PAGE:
Libby Fischer Hellmann, An Easy Innocence
My favorite “forgotten” novel is Briarpatch by Ross Thomas. I’d already published three novels when I stumbled onto it, but when I did, I instantly knew why I write the books I do. Its structure, style, and substance are an indispensable template, and its dog-eared pages will stay in my library forever.
Briarpatch is a structural chameleon. Technically, it’s an amateur sleuth novel. Ben Dill, a Senate staffer in
The prose in Briarpatch -- spare, lucid, silky -- is just this side of
I grew up in
But perhaps the novel’s most attractive – and durable -- quality is that it’s a story lightly told. Briarpatch never screams or calls attention to itself. Its complexity sneaks up on you-- until you realize you’re in the hands of a master and you’ve been reading a classic. It deserves to be “rediscovered.”
David Thompson, Owner, Busted Flush Press
David Handler's Series
David Thompson here... by day, assistant manager of
A little about this series: Stewart "Hoagy" Hoag was once America's brightest new novelist... the next Bret Easton Ellis, the next F. Scott Fitzgerald... and then his second novel was a flop, and he was forced to ghostwrite memoirs and other books, which is where the series picks up. And when he'd hit rock-bottom, a further casualty was his marriage to Broadway star Merilee Nash. Now, they share custody of their neurotic, yet faithful basset hound, Lulu, though she's mainly in Hoagy's care. No, Lulu doesn't talk... she doesn't solve the mystery... she's simply, a dog. Well, as much as Asta was "simply" a dog... and what a way to seque into comparisons to the Thin Man films... Handler has written a terrifically witty, fun, intelligent mystery series, influenced as much by b&w screwball comedies as classic crime fiction. These books should appeal to hard-/soft-boiled and cozy fans alike. I cannot recommend these books more highly.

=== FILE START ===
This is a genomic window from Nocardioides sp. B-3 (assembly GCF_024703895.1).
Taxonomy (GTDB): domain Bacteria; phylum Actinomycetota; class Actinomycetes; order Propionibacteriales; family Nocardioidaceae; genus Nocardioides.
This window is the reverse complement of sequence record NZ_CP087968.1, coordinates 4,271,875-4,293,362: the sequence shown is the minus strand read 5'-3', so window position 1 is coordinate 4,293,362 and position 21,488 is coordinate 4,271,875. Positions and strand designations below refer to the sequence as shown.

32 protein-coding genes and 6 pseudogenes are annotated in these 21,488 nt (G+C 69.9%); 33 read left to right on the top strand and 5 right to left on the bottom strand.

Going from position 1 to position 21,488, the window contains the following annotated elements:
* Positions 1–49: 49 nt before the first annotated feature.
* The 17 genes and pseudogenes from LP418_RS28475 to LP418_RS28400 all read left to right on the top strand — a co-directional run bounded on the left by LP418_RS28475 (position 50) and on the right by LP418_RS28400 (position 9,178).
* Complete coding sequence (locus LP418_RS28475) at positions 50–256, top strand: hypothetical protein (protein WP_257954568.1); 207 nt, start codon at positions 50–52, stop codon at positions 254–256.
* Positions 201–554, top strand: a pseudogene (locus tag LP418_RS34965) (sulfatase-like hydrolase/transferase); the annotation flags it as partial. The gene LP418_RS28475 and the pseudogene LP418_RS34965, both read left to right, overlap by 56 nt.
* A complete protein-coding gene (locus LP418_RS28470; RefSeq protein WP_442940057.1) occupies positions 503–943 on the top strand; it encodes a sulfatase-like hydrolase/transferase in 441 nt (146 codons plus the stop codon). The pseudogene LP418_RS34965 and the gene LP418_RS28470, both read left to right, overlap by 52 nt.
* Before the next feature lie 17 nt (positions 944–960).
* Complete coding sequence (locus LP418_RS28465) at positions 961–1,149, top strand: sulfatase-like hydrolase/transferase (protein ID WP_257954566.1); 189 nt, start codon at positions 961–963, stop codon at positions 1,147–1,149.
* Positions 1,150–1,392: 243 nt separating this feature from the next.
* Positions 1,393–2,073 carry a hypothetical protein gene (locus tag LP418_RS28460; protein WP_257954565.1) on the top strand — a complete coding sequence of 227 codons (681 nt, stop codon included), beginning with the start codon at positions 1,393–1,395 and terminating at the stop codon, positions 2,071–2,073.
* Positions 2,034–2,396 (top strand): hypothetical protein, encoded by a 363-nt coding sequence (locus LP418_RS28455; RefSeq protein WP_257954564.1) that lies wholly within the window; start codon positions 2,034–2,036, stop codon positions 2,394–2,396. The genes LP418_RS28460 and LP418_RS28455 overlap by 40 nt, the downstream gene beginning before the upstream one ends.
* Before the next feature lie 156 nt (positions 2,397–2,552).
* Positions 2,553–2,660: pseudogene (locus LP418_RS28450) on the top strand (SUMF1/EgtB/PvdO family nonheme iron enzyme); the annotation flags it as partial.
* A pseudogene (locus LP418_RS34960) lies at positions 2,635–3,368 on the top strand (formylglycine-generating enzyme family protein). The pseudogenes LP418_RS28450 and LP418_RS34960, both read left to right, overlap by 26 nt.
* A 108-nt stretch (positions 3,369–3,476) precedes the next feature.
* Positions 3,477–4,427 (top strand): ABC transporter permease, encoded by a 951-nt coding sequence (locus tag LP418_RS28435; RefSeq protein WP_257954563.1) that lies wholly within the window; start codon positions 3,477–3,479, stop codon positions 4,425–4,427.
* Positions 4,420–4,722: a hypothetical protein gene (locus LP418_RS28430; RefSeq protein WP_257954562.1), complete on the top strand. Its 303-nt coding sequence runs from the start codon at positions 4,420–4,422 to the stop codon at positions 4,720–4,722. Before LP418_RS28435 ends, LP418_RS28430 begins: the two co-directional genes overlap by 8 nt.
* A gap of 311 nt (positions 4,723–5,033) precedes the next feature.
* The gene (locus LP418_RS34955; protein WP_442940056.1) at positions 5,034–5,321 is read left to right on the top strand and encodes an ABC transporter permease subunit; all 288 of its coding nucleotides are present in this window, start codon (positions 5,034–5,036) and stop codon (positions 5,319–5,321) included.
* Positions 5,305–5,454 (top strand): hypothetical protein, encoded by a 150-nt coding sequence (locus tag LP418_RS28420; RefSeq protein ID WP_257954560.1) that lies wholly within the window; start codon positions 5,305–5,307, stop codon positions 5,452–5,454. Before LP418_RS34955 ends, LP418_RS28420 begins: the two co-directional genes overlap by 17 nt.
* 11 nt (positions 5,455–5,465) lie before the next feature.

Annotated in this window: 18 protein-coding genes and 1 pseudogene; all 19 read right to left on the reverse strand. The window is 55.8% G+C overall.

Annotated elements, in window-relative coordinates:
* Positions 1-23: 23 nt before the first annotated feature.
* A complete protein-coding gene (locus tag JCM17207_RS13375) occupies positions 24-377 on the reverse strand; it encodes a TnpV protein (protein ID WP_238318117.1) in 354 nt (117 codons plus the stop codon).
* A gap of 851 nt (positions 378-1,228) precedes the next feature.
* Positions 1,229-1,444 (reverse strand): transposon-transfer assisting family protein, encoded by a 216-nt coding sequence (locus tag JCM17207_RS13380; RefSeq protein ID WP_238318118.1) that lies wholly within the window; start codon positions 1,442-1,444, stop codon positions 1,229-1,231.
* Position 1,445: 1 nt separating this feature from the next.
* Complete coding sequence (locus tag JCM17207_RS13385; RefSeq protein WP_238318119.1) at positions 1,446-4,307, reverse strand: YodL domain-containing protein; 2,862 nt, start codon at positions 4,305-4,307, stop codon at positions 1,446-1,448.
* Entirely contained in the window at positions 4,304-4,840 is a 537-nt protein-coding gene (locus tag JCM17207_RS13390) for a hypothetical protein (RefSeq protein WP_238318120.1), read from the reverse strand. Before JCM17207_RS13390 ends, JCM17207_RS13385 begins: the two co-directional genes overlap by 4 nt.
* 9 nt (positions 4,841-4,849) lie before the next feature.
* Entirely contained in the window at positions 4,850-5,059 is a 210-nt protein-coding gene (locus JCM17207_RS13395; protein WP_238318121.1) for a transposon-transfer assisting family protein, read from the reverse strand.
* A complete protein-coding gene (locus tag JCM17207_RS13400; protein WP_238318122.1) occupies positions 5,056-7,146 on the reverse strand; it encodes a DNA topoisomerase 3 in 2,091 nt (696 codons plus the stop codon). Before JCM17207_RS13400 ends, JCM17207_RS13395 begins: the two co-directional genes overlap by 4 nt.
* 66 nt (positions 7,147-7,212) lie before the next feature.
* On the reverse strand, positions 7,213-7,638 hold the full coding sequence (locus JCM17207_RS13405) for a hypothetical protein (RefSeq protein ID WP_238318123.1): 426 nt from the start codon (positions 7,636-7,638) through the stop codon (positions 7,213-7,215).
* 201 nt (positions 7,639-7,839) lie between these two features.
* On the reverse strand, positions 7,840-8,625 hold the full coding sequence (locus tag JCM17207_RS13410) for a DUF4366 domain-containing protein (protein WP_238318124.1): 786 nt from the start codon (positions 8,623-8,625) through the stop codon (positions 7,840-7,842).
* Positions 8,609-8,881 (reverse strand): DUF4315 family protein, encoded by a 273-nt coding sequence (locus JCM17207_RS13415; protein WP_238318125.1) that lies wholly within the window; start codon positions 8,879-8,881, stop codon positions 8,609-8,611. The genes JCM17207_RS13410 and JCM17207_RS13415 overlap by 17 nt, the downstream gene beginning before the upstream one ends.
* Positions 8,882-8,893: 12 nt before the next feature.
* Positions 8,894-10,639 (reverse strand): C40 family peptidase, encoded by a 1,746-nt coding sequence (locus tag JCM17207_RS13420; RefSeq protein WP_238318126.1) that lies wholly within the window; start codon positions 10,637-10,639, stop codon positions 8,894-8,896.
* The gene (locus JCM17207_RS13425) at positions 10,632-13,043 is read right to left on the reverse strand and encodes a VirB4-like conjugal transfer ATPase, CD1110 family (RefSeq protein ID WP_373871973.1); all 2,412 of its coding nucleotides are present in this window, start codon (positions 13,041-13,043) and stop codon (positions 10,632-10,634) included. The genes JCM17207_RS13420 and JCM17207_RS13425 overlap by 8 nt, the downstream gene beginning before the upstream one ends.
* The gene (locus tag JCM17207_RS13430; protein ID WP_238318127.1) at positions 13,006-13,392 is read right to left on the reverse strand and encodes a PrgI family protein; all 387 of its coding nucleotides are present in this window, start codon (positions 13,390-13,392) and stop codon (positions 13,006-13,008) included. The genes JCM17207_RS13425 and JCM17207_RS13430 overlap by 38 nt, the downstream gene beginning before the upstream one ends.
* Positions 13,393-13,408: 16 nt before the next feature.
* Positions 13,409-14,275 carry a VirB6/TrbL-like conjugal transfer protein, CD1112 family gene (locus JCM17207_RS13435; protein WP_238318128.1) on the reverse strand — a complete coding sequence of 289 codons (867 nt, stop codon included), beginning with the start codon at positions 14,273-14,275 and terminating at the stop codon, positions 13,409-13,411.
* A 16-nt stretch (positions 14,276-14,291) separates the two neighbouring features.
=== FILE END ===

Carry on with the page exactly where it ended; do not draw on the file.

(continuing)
So, back in the late-'80s, after two modestly successful paperback originals -- THE MAN WHO DIED LAUGHING and THE MAN WHO LIVED BY NIGHT -- David Handler produced THE MAN WHO WOULD BE F. SCOTT FITZGERALD, which ended up winning the Edgar for Best PBO. And what does he get from his publisher? They let the first two go out-of-print... yet continued to sign him to further two-book contracts... disappointed in sales performance (well, what do you expect?? no one wants to start a series with #4), he was dropped.